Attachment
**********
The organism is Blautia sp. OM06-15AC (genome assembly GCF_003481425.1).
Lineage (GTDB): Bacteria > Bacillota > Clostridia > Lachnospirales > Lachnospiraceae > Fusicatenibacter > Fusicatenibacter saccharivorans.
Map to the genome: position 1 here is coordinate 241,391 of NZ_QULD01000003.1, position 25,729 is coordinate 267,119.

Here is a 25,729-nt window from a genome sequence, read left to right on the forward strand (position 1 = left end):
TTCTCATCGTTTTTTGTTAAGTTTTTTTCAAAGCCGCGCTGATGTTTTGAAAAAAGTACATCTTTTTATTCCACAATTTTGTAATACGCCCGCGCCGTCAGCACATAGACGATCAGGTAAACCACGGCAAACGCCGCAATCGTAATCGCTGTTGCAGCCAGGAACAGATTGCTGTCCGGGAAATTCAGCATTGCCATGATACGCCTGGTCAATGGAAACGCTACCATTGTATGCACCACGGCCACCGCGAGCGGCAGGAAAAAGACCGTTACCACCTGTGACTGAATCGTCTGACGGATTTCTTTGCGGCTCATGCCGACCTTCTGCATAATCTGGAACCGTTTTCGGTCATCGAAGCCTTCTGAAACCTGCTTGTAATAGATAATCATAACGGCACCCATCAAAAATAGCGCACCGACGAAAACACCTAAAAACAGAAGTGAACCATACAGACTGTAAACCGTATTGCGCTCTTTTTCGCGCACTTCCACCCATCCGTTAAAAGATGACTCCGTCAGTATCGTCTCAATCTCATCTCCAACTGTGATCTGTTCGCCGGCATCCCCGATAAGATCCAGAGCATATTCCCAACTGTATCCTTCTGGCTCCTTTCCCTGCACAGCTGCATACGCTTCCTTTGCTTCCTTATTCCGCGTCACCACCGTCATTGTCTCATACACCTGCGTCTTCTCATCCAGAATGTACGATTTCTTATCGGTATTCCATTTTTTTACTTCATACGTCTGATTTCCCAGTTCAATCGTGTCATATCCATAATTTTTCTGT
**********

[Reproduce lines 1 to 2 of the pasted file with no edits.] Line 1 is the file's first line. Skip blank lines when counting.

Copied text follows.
The organism is Blautia sp. OM06-15AC (genome assembly GCF_003481425.1).
Lineage (GTDB): Bacteria > Bacillota > Clostridia > Lachnospirales > Lachnospiraceae > Fusicatenibacter > Fusicatenibacter saccharivorans.